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The Termcap Library

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3.4 Wrapping

Wrapping means moving the cursor from the right margin to the left margin of the following line. Some terminals wrap automatically when a graphic character is output in the last column, while others do not. Most application programs that use termcap need to know whether the terminal wraps. There are two special flag capabilities to describe what the terminal does when a graphic character is output in the last column.

Flag whose presence means that writing a character in the last column causes the cursor to wrap to the beginning of the next line.

If `am' is not present, writing in the last column leaves the cursor at the place where the character was written.

Writing in the last column of the last line should be avoided on terminals with `am', as it may or may not cause scrolling to occur (see section 3.5 Scrolling). Scrolling is surely not what you would intend.

If your program needs to check the `am' flag, then it also needs to check the `xn' flag which indicates that wrapping happens in a strange way. Many common terminals have the `xn' flag.

Flag whose presence means that the cursor wraps in a strange way. At least two distinct kinds of strange behavior are known; the termcap data base does not contain anything to distinguish the two.

On Concept-100 terminals, output in the last column wraps the cursor almost like an ordinary `am' terminal. But if the next thing output is a newline, it is ignored.

DEC VT-100 terminals (when the wrap switch is on) do a different strange thing: the cursor wraps only if the next thing output is another graphic character. In fact, the wrap occurs when the following graphic character is received by the terminal, before the character is placed on the screen.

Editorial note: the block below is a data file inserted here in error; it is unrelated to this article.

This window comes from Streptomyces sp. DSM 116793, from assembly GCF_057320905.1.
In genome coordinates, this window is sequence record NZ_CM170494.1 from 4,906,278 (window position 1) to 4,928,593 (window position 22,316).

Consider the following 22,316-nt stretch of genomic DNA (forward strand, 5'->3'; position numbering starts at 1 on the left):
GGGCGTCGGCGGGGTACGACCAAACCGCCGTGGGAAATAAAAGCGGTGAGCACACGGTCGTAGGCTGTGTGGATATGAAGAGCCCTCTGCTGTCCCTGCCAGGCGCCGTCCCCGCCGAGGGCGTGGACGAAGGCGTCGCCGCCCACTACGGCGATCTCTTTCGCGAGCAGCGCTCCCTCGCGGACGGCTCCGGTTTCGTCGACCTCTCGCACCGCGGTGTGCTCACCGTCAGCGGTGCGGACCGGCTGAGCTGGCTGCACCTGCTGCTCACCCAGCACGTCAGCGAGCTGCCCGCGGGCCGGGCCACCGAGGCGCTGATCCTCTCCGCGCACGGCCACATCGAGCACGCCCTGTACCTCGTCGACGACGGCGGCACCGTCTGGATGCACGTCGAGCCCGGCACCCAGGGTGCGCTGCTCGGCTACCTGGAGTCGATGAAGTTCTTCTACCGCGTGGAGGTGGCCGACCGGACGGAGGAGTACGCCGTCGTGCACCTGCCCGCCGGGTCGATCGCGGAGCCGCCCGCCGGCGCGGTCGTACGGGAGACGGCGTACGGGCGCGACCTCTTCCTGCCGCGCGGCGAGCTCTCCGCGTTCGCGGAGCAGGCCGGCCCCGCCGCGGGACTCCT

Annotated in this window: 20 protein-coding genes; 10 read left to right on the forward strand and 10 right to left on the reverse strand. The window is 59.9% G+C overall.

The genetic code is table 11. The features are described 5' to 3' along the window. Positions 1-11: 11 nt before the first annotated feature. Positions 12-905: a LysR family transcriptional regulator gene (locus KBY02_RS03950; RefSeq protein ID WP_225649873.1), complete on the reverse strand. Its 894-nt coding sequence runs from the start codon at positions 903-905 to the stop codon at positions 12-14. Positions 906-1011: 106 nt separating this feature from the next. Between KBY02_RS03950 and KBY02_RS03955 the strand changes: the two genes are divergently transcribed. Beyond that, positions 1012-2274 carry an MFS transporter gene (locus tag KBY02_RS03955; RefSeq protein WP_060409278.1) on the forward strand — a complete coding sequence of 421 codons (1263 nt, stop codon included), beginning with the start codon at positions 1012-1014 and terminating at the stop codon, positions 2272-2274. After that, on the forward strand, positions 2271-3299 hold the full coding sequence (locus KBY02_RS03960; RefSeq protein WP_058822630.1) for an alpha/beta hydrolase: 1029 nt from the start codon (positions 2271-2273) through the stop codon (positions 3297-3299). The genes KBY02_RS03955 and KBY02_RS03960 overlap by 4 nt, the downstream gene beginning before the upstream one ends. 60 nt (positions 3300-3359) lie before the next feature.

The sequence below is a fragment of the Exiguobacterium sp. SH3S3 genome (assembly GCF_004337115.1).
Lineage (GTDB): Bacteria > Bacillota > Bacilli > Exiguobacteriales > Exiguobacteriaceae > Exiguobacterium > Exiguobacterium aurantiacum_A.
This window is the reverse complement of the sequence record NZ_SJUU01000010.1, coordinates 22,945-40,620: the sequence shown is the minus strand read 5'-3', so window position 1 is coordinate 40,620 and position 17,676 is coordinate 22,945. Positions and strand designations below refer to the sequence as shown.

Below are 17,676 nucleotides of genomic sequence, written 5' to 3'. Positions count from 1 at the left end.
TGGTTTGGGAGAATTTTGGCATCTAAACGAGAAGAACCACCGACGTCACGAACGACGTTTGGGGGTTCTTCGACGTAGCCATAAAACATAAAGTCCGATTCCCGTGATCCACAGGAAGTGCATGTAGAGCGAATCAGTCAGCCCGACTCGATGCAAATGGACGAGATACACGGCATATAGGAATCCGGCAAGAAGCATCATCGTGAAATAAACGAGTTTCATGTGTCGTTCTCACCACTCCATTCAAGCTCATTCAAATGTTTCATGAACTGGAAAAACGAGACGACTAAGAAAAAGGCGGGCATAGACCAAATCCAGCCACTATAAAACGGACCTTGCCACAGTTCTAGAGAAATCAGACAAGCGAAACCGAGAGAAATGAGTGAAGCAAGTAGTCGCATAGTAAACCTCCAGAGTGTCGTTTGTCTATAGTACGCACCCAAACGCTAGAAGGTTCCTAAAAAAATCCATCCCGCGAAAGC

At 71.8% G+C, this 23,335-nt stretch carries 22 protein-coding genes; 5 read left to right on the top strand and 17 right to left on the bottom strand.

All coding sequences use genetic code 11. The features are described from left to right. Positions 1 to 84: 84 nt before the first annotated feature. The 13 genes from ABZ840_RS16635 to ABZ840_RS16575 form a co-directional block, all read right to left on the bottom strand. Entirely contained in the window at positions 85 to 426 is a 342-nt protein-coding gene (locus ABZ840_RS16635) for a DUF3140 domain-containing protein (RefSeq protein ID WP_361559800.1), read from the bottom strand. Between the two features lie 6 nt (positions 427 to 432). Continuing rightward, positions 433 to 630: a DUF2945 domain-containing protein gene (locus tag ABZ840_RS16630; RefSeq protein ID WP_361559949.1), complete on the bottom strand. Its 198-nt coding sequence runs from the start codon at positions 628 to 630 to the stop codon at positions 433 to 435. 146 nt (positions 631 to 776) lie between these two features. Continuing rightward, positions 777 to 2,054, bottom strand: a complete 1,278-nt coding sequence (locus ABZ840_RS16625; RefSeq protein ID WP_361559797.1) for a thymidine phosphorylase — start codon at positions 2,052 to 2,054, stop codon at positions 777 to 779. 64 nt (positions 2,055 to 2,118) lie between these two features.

On both of these terminals, after writing in the last column a following graphic character will be displayed in the first column of the following line. But the effect of relative cursor motion characters such as newline or backspace at such a time depends on the terminal. The effect of erase or scrolling commands also depends on the terminal. You can't assume anything about what they will do on a terminal that has `xn'. So, to be safe, you should never do these things at such a time on such a terminal.

To be sure of reliable results on a terminal which has the `xn' flag, output a `cm' absolute positioning command after writing in the last column. Another safe thing to do is to output carriage-return newline, which will leave the cursor at the beginning of the following line.

Flag whose presence means that it is safe to write in the last column of the last line without worrying about undesired scrolling. `LP' indicates the DEC flavor of `xn' strangeness.

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